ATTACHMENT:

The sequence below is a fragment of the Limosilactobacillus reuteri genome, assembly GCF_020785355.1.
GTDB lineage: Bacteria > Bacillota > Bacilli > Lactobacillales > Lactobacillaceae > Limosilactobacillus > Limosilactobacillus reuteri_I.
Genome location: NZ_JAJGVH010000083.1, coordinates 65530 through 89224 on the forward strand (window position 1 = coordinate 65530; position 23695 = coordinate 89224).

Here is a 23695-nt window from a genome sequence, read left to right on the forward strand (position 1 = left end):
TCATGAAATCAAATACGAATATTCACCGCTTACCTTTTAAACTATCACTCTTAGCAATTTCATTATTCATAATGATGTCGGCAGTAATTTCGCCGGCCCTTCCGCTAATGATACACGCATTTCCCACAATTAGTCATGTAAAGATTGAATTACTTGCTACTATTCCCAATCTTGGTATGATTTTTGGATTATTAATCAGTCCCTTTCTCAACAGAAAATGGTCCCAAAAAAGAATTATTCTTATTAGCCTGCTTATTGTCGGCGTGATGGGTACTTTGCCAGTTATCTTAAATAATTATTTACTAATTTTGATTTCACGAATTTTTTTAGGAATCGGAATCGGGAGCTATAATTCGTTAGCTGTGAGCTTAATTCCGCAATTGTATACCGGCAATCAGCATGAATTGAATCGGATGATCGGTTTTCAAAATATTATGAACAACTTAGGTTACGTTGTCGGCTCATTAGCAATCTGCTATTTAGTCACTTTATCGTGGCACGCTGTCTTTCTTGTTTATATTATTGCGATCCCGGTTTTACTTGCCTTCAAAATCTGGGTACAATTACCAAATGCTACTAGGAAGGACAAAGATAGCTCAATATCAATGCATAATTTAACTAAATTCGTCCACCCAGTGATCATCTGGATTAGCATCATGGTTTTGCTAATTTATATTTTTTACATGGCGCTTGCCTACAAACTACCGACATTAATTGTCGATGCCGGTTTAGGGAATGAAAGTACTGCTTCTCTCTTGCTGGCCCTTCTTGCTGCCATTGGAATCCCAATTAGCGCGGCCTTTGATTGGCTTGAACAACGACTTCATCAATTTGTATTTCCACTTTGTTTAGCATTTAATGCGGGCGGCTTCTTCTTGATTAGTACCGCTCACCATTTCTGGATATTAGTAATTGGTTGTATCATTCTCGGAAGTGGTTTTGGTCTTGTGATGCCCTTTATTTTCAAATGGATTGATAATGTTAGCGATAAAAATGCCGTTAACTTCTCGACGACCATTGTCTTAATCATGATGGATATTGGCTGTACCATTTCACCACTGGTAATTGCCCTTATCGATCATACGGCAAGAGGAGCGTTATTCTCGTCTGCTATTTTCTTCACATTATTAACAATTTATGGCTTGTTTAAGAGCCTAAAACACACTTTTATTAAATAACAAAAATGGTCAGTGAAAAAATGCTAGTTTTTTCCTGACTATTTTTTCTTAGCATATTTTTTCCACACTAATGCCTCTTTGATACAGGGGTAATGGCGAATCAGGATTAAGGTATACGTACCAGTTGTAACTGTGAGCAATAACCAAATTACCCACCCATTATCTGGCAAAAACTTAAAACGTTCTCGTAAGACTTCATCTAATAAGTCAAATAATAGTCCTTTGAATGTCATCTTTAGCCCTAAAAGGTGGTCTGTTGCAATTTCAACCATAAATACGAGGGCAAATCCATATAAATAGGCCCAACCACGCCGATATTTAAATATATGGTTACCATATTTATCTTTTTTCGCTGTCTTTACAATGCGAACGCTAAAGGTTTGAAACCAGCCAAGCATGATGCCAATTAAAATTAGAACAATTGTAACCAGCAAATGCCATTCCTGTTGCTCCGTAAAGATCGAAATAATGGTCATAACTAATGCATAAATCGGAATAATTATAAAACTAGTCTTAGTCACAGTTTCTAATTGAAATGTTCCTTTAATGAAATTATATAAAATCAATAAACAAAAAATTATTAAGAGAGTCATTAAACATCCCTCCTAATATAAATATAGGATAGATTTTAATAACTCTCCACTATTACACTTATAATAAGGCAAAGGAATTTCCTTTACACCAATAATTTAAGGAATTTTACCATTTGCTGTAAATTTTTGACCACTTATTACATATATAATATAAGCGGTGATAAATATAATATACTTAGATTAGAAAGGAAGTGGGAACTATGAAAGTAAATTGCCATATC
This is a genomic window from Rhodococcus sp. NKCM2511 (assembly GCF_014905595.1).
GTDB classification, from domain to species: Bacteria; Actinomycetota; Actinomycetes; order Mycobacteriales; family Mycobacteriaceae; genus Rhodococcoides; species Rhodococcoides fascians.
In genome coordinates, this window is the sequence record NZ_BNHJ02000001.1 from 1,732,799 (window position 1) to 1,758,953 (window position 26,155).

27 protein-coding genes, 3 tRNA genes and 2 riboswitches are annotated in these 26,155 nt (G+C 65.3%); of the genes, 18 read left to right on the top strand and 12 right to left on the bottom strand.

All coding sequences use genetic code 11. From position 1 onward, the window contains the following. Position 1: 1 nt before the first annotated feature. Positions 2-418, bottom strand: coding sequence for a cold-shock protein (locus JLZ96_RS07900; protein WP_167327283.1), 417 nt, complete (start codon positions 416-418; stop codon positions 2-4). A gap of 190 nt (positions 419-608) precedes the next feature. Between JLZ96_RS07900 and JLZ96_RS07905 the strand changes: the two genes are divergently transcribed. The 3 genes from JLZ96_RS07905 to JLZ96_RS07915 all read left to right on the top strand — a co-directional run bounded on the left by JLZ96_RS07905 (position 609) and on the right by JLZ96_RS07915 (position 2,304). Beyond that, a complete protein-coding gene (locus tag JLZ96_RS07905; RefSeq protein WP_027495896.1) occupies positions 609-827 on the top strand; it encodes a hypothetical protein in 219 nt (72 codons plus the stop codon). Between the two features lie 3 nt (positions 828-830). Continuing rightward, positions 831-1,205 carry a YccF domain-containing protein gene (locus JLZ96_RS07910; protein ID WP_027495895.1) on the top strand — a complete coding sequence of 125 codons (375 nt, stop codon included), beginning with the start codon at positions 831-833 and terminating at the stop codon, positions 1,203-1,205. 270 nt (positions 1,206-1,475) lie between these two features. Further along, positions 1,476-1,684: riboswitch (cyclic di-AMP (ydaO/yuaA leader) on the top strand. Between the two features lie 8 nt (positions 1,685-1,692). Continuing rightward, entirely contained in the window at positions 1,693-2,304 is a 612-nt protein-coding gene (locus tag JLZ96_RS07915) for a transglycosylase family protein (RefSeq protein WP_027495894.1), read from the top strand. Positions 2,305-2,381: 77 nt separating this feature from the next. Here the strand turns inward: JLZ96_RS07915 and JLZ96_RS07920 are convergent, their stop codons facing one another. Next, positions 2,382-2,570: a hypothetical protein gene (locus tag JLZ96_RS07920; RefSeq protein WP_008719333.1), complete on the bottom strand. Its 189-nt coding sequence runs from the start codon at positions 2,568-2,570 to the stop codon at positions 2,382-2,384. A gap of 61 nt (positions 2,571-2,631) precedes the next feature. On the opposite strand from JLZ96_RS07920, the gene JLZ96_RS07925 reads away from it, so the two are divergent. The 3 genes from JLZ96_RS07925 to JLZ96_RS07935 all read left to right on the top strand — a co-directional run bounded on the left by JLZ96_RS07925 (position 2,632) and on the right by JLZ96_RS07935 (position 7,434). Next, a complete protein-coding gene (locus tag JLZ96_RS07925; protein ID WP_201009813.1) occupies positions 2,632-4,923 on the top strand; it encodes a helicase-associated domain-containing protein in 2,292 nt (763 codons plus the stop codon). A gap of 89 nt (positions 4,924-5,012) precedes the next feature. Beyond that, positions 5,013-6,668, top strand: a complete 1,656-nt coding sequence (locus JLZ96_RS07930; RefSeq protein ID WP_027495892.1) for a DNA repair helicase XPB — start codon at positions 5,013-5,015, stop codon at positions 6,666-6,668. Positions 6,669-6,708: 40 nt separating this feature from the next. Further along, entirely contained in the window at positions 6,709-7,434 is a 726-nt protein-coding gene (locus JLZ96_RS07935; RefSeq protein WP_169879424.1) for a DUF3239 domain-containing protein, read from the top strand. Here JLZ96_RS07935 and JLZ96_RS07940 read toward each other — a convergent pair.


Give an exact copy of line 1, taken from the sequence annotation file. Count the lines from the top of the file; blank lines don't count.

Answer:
The sequence below is a fragment of the Limosilactobacillus reuteri genome, assembly GCF_020785355.1.